Plane crash in Nepal The Australian victim Myron Love moved abroad with his soulmate before the flight
For Australian Myron Love and his soulmate Annabelle Bailey, 2023 was meant to be the year they ‘crossed the world’ and moved abroad together.
After spending the first few weeks of the new year cycling around Thailand with friends, 29-year-old Mr. Love to Nepal, where he planned to spend a few days exploring before meeting Ms. Bailey in Muscat, Oman, on January 20.
But their plans for the future fell apart when Mr. Love on January 15 from Kathmandu to the resort town of Pokhara crashed during landing, killing all 72 people on board.
Friend Nicole Kaminski said Mr Love had just attended a yoga retreat in Kathmandu and was just days away from reuniting with his “soulmate.”
“Myron was about to embark on a hiking and trail adventure,” she wrote on a GoFundMe page.
Myron Love and his partner Annabelle Bailey (pictured together) were about to move abroad together this year
“This should have been the year they [Mr Myron and Ms Bailey] been on an adventure around the world and lived abroad together.’
Ms. Kaminski said Mr. Love was an “energetic teacher” who was loved by all his colleagues and students.
She said his “greatest loves were his family and Annabelle, his salty dog friends, his lycra-clad cycling buddies and his incredibly large circle of friends.”
The “unfathomable” news came as a shock to many in their community, Ms Kaminski wrote, and his loved ones took comfort in seeing “how many hearts he has touched in his life.”
Myron will be remembered by those who knew him for his infectious energy, hilarious sense of humor, love of the ocean and surfing, tough bike rides, dressing up costumes, his love of Annabelle and for never wasting a minute of the day. she wrote.
“He was truly one of a kind.”
The fundraiser has surpassed the $15,000 goal and has raised $49,431 in the 24 hours since it started on Saturday.
The doomed ATR72 Yeti Airlines flight was approaching to land at Pokhara’s newly opened airport last Sunday when it plunged into a canyon.
Crowds gather at the crash site of a plane carrying 72 people in Pokhara in western Nepal
A photo posted to Instagram shows Mr Love enjoying a New Year’s trip to Thailand with friends
Mr. Love is known for his ‘infectious energy’ and ‘hilarious sense of humour’
Love was one of 15 non-Nepalese nationals on board the domestic flight, along with five Indians, four Russians, an Irishman, two South Koreans, a Frenchman and an Argentinian.
Mr Love’s latest photos posted online showed him celebrating the New Year in Thailand with a bunch of friends, cycling through the countryside and drinking beer at a bar in Chiang Mai.
On Tuesday, Mr. Love and Ms. Bailey’s family released a statement expressing their “deep gratitude” for the wonderful support of their inner circle in times of need.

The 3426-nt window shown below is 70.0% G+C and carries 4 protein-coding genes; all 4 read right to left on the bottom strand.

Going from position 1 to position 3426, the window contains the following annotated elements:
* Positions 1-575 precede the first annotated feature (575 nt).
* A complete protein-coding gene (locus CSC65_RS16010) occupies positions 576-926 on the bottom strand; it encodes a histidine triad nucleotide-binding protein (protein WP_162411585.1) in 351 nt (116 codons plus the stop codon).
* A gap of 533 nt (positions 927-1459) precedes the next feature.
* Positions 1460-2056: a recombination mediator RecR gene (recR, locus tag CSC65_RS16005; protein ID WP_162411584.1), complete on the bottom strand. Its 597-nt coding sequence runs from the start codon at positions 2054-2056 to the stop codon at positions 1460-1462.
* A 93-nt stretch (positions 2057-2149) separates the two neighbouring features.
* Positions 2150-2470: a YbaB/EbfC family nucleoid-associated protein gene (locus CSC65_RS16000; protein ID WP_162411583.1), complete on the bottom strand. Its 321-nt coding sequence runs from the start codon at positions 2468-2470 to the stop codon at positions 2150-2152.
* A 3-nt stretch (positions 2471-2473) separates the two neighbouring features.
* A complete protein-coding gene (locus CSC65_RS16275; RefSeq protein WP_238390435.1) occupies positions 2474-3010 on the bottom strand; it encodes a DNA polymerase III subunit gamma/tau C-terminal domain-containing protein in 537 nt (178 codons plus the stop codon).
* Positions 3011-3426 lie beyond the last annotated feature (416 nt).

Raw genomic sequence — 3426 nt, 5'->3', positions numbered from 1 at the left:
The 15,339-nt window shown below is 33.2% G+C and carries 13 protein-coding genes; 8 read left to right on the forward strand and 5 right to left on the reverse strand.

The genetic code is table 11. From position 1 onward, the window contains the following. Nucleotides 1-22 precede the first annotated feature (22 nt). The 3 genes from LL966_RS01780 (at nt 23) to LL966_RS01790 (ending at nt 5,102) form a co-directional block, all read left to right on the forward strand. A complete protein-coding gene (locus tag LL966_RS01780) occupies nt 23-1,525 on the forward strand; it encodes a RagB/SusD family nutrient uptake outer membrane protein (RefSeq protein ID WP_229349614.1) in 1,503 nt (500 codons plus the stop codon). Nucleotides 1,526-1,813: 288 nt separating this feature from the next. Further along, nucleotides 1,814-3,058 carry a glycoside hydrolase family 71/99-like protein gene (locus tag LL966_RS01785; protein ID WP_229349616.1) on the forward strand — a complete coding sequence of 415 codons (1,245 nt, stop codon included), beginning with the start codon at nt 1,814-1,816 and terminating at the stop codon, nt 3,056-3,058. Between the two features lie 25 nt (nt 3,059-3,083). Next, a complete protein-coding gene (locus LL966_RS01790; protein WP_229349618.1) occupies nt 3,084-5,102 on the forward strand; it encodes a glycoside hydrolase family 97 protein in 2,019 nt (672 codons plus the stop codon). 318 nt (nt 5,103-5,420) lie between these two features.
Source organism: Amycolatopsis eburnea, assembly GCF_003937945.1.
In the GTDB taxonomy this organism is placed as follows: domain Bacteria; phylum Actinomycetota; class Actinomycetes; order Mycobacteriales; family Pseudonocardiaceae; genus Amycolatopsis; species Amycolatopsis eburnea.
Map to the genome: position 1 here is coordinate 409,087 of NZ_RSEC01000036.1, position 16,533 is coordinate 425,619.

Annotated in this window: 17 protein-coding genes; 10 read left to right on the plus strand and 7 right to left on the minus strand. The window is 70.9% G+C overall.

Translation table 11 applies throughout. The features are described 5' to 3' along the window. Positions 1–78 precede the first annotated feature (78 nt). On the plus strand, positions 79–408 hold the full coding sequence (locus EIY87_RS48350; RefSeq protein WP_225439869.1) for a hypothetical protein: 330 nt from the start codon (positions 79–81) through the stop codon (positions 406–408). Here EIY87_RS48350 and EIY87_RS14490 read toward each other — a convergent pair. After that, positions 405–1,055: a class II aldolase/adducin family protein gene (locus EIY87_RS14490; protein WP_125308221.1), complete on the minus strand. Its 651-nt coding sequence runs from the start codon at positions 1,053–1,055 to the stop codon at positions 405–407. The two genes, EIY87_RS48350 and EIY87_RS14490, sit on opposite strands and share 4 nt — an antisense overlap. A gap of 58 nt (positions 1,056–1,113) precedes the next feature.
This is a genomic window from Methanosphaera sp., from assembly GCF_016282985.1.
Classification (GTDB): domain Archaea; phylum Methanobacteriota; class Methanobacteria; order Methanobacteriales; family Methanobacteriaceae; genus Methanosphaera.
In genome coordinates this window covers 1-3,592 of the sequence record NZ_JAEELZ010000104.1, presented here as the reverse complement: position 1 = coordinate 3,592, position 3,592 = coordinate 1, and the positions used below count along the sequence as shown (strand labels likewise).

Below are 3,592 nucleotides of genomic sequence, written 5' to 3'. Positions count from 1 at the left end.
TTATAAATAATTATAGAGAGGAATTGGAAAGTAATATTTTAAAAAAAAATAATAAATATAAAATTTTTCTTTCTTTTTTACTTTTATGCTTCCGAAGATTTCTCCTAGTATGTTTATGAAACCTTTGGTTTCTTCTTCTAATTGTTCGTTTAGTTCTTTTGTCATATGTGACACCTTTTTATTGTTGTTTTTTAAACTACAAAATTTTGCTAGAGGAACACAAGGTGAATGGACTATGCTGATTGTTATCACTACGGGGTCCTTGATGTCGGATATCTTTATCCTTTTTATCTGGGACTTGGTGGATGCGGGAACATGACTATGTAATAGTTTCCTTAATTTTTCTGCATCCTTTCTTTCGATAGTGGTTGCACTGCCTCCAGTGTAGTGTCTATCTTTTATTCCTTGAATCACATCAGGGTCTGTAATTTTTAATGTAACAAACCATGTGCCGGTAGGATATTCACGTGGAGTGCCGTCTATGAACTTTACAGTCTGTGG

“Myron has been a pillar of strength to both our families for many years and has always lived life to the fullest,” they said.
“He put so much into his short life that most of us can’t fit into our lives.
“We request that you allow us peace and privacy at this time so that we can grieve and process this tragedy.”
Pokhara, about 200 km west of Nepal’s capital, is the gateway to the Annapurna Circuit, a popular trekking trail in the Himalayas.
Nepalese authorities initially reported 68 people dead and four missing, raising hopes that some of the passengers were still alive – until further investigation confirmed there were no survivors.
Domestic carrier Yeti Airlines plane (pictured) was 15 years old, according to FlightRadar24, the flight tracking website
The horrific crash was the tiny Himalayan nation’s worst air disaster in three decades.
Plane accidents are not uncommon in Nepal due to the mountainous terrain, which can cause sudden weather changes and create dangerous conditions.
The country’s aviation industry is also plagued by poor safety due to inadequate training and maintenance, with the European Union banning all Nepalese airlines from its airspace over safety concerns.
Nepalese authorities have begun repatriating bodies and have sent the plane’s data recorder for analysis to France, where the headquarters of aircraft manufacturer ATR is located.
The crash is the deadliest in Nepal since March 2018, when a US-Bangla Dash 8 turboprop flight from Dhaka crashed on landing in Kathmandu, killing 51 of the 71 people on board, according to Aviation Safety Network.
In May 2022, all 22 people on board a plane operated by the Nepalese airline Tara Air – including 16 Nepalese, four Indians and two Germans – were killed when it crashed into a slope.
Rescuers gather at the scene of the deadly plane crash in Pokhara on Sunday